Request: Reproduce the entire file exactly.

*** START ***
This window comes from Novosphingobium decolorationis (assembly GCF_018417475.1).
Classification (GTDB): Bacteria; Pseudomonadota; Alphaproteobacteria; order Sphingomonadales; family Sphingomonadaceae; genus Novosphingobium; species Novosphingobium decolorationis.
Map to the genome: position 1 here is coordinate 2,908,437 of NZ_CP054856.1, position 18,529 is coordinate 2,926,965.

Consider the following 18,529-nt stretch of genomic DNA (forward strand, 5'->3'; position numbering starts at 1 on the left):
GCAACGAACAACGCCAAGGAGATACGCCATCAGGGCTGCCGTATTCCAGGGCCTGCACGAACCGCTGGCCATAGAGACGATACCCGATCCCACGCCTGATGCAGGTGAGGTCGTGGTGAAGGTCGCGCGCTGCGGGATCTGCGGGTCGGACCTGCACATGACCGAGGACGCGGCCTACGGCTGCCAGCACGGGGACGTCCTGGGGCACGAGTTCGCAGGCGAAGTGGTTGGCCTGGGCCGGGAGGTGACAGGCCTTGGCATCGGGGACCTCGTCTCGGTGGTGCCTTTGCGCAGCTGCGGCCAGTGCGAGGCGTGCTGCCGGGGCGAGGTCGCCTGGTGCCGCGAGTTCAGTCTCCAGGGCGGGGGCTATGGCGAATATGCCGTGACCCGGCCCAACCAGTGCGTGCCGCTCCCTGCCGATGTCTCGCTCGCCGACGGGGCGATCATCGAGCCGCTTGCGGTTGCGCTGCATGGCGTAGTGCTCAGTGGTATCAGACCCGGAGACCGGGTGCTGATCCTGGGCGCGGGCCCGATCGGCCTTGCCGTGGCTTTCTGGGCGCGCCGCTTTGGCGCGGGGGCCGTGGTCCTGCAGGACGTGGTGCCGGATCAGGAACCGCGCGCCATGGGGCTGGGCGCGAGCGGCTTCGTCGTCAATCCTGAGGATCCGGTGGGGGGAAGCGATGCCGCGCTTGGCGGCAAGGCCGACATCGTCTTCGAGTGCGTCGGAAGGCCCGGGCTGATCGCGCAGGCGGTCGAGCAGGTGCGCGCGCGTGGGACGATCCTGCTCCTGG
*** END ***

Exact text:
This window comes from Novosphingobium decolorationis (assembly GCF_018417475.1).
Classification (GTDB): Bacteria; Pseudomonadota; Alphaproteobacteria; order Sphingomonadales; family Sphingomonadaceae; genus Novosphingobium; species Novosphingobium decolorationis.
Map to the genome: position 1 here is coordinate 2,908,437 of NZ_CP054856.1, position 18,529 is coordinate 2,926,965.

Consider the following 18,529-nt stretch of genomic DNA (forward strand, 5'->3'; position numbering starts at 1 on the left):
GCAACGAACAACGCCAAGGAGATACGCCATCAGGGCTGCCGTATTCCAGGGCCTGCACGAACCGCTGGCCATAGAGACGATACCCGATCCCACGCCTGATGCAGGTGAGGTCGTGGTGAAGGTCGCGCGCTGCGGGATCTGCGGGTCGGACCTGCACATGACCGAGGACGCGGCCTACGGCTGCCAGCACGGGGACGTCCTGGGGCACGAGTTCGCAGGCGAAGTGGTTGGCCTGGGCCGGGAGGTGACAGGCCTTGGCATCGGGGACCTCGTCTCGGTGGTGCCTTTGCGCAGCTGCGGCCAGTGCGAGGCGTGCTGCCGGGGCGAGGTCGCCTGGTGCCGCGAGTTCAGTCTCCAGGGCGGGGGCTATGGCGAATATGCCGTGACCCGGCCCAACCAGTGCGTGCCGCTCCCTGCCGATGTCTCGCTCGCCGACGGGGCGATCATCGAGCCGCTTGCGGTTGCGCTGCATGGCGTAGTGCTCAGTGGTATCAGACCCGGAGACCGGGTGCTGATCCTGGGCGCGGGCCCGATCGGCCTTGCCGTGGCTTTCTGGGCGCGCCGCTTTGGCGCGGGGGCCGTGGTCCTGCAGGACGTGGTGCCGGATCAGGAACCGCGCGCCATGGGGCTGGGCGCGAGCGGCTTCGTCGTCAATCCTGAGGATCCGGTGGGGGGAAGCGATGCCGCGCTTGGCGGCAAGGCCGACATCGTCTTCGAGTGCGTCGGAAGGCCCGGGCTGATCGCGCAGGCGGTCGAGCAGGTGCGCGCGCGTGGGACGATCCTGCTCCTGG